I hauled home this great can of olive oil from the market too (it does come in smaller sizes). Kostas on the Astraea stall lives in Dubai but his brother lives on the Greek island of Samothrace and tends the family olive grove. Astraea olive oil is smooth tasting, not aggressively grassy and I use it in everything. My bread making resolution has been undermined by the ease of picking up a sour dough loaf or focaccia made from organic flour at the market. So patting myself on the back for baking this flaxseed loaf inspired by a Dan Lepard recipe and prompted by Kellie who managed to make this loaf while suffering severe jet lag.
I buy good wine, the best olive oil and finest raw honey. So I get a bit embarrassed when people ask for a coffee in my house. Tea drinker to the core, I’ve hummed and haaaed quite a bit about getting a special machine. Coffee Planet, a start-up company here in the UAE, serve really good coffee at the Farmers Market and offered me a try-out of their Mocca Master and range of their locally-roasted beans. Grinding the beans and brewing fresh does produce fantastic coffee. I was surprised at the differences I tasted between the single origin beans (loved the Kenyan) and how refreshing it was too. It’s made up my mind though – we don’t drink enough coffee do justify a machine, so I regretfully sent it back. I will buy a coffee grinder and the beans though and make do with my cafetière.
In my kitchen …. of course wine shouldn’t really be in my kitchen as it’s the worst place to store it. Wine likes cool, constant temperatures and to be kept away from the light (whoops – this picture was taken in my garden). However, food needs wine and wine needs food and I drove to Ras Al Khaimah to visit The Cellar, Al Hamra and picked up these bottles among other things. Driving outside Dubai means that it’s lower tax (30% in the off-licenses here) and I can spend more than my liquor license limit which is vital for drinking more than cheap plonk. These six interesting bottles were an offer (buy six for 600 AED) from the Le Clos (fine wine) section in the shop. Well worth the easy drive down there.
I don’t think Julie Andrews had this kind of drink in mind with her jam and bread but it’s what’s in my kitchen this month. Pop over and see what’s in Celia’s kitchen (at Fig Jam and Lime Cordial) as well as links to a whole host of other kitchens.
What’s in your kitchen this March?
Craig is a self-confessed whisky geek. He knows about the nuances of the flavours that casks impart and the symbiosis with whisky makers and other users of barrels. He is on first name terms with the movers and shakers of the Scottish whisky industry. If he was sitting in the black chair with Magnus Magnuson firing specialist subject questions at him he’d be a single malt Mastermind.
I’m in an oak panelled room with a group of whisky nerds hanging off his every word. Craig peppers his sentences with the famous names of single malt as though everyone in the room has memorised a map of the distilleries of Scotland. He asks “has anyone not heard of the solera system?”*. He’s so excited about the whole topic that he moves rapidly from one side of the room to the other as he talks, turning his head like a bearded crane. Sipping from various drams and watching him is like drinking single malt while watching Wimbledon so I look down and concentrate on the aromas and flavours.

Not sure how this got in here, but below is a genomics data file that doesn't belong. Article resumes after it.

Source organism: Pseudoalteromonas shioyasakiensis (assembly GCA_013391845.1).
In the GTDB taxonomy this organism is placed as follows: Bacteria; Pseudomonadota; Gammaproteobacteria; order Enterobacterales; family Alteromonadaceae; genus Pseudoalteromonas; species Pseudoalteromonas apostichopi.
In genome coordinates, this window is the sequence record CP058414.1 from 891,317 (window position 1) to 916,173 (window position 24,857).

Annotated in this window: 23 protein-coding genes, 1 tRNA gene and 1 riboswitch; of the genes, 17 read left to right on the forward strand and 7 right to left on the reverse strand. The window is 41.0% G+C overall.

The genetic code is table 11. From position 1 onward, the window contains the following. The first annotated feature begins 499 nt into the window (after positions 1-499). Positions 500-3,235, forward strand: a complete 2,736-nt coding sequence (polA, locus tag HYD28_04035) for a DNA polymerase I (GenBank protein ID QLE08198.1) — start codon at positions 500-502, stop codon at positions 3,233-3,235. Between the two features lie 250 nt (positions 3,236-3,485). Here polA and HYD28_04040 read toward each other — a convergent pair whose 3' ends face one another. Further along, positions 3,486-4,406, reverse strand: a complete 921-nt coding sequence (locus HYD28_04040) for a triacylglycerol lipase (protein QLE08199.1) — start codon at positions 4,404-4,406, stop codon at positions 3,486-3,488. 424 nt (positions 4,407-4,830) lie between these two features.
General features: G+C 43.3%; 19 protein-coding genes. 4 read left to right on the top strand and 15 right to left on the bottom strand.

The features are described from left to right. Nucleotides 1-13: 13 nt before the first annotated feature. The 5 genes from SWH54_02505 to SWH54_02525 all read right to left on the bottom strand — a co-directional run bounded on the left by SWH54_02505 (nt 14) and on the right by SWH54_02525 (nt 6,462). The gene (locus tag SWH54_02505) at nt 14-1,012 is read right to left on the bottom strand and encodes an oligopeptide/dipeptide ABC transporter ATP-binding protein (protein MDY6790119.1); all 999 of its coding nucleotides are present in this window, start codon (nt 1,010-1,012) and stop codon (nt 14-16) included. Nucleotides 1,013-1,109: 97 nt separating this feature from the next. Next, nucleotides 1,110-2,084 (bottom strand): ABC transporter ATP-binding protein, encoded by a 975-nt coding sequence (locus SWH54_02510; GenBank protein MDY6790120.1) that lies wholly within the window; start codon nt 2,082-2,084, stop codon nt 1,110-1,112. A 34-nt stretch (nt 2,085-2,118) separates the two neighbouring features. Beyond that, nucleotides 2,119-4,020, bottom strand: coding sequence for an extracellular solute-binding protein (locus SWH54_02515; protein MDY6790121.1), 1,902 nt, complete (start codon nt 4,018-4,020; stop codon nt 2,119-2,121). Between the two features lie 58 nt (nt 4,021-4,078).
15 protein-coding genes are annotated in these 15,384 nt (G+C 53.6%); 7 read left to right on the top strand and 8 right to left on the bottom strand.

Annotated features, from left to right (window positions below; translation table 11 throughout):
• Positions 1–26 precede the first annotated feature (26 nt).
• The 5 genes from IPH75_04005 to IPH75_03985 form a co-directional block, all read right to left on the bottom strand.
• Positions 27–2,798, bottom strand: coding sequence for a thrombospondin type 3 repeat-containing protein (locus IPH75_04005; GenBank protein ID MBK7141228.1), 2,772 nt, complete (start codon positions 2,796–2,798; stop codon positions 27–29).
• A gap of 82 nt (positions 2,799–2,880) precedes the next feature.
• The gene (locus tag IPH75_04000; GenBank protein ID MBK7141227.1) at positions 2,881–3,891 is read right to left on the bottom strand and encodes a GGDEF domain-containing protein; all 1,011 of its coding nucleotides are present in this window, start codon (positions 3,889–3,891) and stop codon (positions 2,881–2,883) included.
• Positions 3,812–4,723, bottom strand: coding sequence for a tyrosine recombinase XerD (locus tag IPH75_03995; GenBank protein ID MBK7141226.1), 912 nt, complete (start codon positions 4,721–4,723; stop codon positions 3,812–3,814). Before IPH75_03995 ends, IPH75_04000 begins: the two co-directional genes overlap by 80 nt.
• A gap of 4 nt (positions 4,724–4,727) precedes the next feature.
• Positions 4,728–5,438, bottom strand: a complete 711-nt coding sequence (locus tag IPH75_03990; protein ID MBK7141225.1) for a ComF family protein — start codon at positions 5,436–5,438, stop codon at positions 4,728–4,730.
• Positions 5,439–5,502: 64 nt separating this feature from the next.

This is miles away from wine tasting – my usual descriptive lexicon is in the bin and it seems as though different parts of my tongue and taste buds are involved. Nuts, vanilla, sandalwood – the malt whisky tasting notes make wine ones seem positively austere. I take a wine nosing sharp sniff and the alcohol strength knocks me out. I have to hold the glass at a tilt and much farther away to sense the aromas which are delicate, like the scent of flowers on a summer breeze.
And why does this amber liquid attract such nerdiness and obsession by men? Outlet Manager Jovana, Glenmorangie account manager Remé, whisky-lover Ekta and myself are the only women in the room at Grape Escape (Hilton Jumeirah). Craig’s enthusiasm is infectious and while there are enough funny stories and anecdotes to keep everyone’s interest I start to drift during some of the detailed questions from the floor and the warmth of the whisky. Although it’s billed as a whisky and cheese tasting, there is no formality and we are encouraged to taste our way through the cheeses and pile of charcuterie so I nibble my way through the board trying a bit of this and a bit of that. The sweetness of the Comte (I’m guessing as nothing is labelled) goes brilliantly with the Glenmorangie The Nectar D’or (12 years old), a pear and Roquefort starter only goes with the Glenmorangie Original and the blue cheese is a quite nasty match with everything else. Surprisingly a soft rinded cheese (Camembert?) is great with them all. A bite-sized slab of Argentinian beef cooked rare is best with The Quinta Ruban.
Do I like the flavours of Glenmorangie? At the start I struggle, and this says as much about me as the whisky. There was a moment during a recent Kilchoman tasting when I was transported into the countryside. I was standing under pale blue skies, in a salty maritime breeze, watching the waving golden barley. The Glenmorangie is smooth and sophisticated; it lacks a sense of place for me. And then they pour the 18-year-old which is like being wrapped in a soft golden blanket.